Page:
June 7th Bus Driver’s line-up!

Choose Your Own Poet: Nathan Penlington

We have an absolutely belting line-up of acts for you at this month’s Bus Driver’s Prayer.   Featuring poet, storyteller and magician Nathan Penlington; Kiwi folk duo Amy Grace and Mara Simpson; up-and-coming and rather astonishing poets from the Roundhouse Poetry Collective; and rootsy multi-instrumentalists Eli; and the delightfully perverse Mansour Chow.   Hosted by me, Richard Purnell. Jamie remains gallivanting around the indian subcontinent for another month.

Doors at 7.30pm and show starts at 8pm.  £4 entry, less for Picturehouse members and concessions

http://www.picturehouses.co.uk/cinema/Hackney_Picturehouse/film/The_Bus_Drivers_Prayer_Nathan_Penlington_Eli/

Here’s some more info on the acts:

Nathan Penlington

Described by the Guardian as “an absolute sensation” and we couldn’t agree more. Nathan is a brilliant poet, storyteller, comedian and magician. He’s also an obsessive and will be bringing his new show, Choose Your Own Documentary, to the South Bank soon. www.nathanpenlington.com

Amy Grace & Mara Simpson

Amy brought a quarter to the last Bus Driver and was, quite frankly, thrilling. Here she’s going to be joined by Mara Simpson, a very different, but equally talented, performer, who’s rolling in all the way from New Zealand.  http://www.maraandthebushkas.com/

Roundhouse Poetry Collective

This collective brings together the cream of the young spoken word crop. Maria Ferguson, Cecilia Knapp and friends are seriously talented and are very quickly becoming established poets ion the London scene.  www.ceciliaanneknapp.tumblr.com

Eli

I had the massive pleasure of meeting these guys recently down in Brixton where their folk compositions, love of playing, incredible musicianship, blew me away. www.WeAreEli.co.uk

Mansour Chow

A man as brilliant as he is perverse; as shadowy as he is stylish; quite possibly he is a man of many aliases, who travels from country to country with nothing but his old-world charm and words of wisdom as passport and currency. A rare opportunity to see Mansour Chow!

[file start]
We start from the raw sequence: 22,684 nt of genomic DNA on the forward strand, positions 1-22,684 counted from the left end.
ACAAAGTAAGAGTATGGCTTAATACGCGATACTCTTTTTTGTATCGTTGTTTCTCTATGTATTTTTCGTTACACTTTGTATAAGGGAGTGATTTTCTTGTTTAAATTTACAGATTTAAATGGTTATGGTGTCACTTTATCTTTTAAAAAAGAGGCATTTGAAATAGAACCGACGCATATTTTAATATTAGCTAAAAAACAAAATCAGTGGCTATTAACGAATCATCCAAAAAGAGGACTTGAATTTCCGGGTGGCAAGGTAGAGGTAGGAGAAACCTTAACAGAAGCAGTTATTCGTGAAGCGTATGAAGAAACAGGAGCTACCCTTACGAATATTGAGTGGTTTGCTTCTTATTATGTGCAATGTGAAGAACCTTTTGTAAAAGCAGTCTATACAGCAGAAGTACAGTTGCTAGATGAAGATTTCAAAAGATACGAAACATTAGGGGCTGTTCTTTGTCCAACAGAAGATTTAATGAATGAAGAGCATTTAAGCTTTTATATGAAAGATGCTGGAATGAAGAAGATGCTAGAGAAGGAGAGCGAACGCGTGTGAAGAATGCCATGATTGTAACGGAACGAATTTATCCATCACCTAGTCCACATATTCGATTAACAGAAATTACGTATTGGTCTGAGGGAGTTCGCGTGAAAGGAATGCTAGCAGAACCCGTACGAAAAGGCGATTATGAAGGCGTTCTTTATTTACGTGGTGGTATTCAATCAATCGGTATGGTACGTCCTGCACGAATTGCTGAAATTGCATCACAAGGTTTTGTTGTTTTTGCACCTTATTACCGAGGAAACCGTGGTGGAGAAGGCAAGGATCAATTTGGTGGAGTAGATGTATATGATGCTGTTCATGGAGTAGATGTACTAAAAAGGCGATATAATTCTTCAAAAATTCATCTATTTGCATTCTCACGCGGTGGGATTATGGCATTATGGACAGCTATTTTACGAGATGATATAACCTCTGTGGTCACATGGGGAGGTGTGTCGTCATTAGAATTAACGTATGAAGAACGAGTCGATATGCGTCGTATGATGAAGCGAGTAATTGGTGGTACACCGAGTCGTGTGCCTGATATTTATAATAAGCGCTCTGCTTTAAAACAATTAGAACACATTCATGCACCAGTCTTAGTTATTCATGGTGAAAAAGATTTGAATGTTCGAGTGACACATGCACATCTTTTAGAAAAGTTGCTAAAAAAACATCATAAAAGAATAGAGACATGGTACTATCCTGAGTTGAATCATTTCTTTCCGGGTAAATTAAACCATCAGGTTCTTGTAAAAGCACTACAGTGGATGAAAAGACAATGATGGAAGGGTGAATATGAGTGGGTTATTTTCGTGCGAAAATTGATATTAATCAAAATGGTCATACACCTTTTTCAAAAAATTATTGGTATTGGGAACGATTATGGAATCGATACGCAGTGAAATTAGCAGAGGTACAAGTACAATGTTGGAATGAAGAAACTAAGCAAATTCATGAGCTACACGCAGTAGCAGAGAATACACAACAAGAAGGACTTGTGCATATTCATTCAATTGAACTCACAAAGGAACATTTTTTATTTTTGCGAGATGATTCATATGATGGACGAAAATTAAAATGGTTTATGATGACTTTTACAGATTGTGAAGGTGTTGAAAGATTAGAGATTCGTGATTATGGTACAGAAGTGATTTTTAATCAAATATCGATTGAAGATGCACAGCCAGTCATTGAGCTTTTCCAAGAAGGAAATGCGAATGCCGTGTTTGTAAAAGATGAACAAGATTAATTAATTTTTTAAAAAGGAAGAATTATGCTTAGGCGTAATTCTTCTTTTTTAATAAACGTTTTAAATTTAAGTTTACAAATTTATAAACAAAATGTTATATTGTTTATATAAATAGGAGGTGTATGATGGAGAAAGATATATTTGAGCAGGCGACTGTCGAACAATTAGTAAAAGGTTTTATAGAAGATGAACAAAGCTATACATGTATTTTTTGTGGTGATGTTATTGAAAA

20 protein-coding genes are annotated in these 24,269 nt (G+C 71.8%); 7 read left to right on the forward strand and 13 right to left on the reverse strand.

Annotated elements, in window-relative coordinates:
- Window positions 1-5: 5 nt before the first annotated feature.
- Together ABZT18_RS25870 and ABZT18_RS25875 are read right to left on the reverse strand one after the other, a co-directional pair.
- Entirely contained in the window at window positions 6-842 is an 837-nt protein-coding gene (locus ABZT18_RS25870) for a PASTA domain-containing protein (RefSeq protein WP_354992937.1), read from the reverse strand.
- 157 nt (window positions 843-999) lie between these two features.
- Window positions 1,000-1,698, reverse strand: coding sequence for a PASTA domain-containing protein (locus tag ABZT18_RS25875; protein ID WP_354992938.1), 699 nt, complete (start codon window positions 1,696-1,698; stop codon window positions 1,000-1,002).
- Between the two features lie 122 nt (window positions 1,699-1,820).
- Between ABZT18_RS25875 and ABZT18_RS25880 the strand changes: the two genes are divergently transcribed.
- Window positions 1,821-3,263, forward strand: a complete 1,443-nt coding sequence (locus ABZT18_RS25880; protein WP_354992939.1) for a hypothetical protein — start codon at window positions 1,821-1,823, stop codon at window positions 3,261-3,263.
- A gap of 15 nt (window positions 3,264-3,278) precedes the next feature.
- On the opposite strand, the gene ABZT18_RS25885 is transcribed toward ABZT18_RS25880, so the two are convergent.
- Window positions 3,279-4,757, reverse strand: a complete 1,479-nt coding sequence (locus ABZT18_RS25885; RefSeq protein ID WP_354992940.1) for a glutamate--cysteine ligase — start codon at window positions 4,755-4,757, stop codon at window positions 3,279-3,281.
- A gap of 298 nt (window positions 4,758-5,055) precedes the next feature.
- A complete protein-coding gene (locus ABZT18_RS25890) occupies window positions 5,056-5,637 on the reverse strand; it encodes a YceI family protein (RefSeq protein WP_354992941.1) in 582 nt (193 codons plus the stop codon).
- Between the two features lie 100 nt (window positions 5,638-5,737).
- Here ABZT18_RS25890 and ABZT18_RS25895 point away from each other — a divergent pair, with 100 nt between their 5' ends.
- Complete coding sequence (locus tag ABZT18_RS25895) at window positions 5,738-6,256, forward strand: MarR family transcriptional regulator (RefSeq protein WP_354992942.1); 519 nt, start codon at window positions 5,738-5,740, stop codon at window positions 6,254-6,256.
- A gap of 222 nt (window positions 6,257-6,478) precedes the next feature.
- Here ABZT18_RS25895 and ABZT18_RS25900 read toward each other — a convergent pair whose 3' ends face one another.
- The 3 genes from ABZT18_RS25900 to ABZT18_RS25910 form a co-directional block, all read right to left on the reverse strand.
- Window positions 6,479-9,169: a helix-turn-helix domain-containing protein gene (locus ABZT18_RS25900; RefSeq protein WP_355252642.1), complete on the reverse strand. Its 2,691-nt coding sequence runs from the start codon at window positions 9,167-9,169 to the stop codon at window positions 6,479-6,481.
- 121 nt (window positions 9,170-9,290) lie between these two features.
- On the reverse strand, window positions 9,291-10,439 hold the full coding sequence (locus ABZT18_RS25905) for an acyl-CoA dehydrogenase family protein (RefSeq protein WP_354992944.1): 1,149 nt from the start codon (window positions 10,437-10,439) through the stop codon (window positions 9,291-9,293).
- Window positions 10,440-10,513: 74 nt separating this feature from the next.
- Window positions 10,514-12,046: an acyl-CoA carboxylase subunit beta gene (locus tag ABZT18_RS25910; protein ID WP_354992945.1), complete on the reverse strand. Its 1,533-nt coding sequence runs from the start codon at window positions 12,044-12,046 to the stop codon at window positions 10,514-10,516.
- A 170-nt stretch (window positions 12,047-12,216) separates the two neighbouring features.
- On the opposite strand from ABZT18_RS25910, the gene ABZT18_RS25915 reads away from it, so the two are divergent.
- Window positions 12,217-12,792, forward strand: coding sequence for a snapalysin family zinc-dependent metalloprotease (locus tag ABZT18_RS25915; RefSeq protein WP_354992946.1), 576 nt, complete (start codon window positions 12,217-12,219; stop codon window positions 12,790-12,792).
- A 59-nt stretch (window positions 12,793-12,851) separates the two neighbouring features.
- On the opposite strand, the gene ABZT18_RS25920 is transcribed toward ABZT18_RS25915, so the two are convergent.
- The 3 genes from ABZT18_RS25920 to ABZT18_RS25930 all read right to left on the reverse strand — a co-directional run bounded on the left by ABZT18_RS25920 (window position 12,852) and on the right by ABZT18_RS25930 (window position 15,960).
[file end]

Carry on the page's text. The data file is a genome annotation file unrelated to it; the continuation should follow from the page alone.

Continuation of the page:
Rob Moir, Richard Tyrone Jones and Amy Grace – May line-up

We have a delightful trio of feature acts for May’s Bus Driver’s Prayer, taking place on Thursday 3rd May at Hackney Attic, the performance space within Hackney Picturehouse on Mare Street. Entry is £4 (£3 for concessions, £2 for members)

ROB MOIR!

Alt-folk artist Rob Moir is flying in from Toronto, Canada, to play a short European tour and we are lucky to have him play at the Hackney Attic. Rob’s songs are provocative, personal and honest in a style reminiscent of Jeff Tweedy from Wilco and Bruce Springsteen’s more reflective moments.

His latest video, A Love With No Past, is a wonderful wistful banjo-led piece:

http://www.youtube.com/watch?v=Dotq7GAWi18

Do find out more about this unique talent on his Facebook page, and come see Rob Moir live!   https://www.facebook.com/pages/Rob-Moir/108328305898424

Richard Tyrone Jones!!!  

Dilettante ginger wrong writer: Richard Tyrone Jones

Hailing from Wolverhampton, poet Richard Tyrone Jones’ work ranges from the amusingly daft, through the witheringly self-deprecating to the poignant and formally innovative, always cut through by ironic humour and bold leaps of the imagination.   Richard will be reading work from his acclaimed poetry collection, Germline, and performing sections of his remarkable show Richard Tyrone Jones Has a Big Heart, which charts his near-death from and ongoing recovery from heart failure.

“Sobering, hilarious and ultimately uplifting” New Scientist

“A thoughtful and ginger poet” Tim Key

www.utterspokenword.com

Amy Grace & Friends!!!  

Amy Grace is a singer-songwriter from New Zealand with a wonderfully pure voice, beautiful songs and charming stage presence. Amy will be joined by a cast of musicians at The Bus Driver’s Prayer for what should be a very special performance.  http://www.myspace.com/accousticamy

April 2012 Bus Driver’s Prayer – pictures and report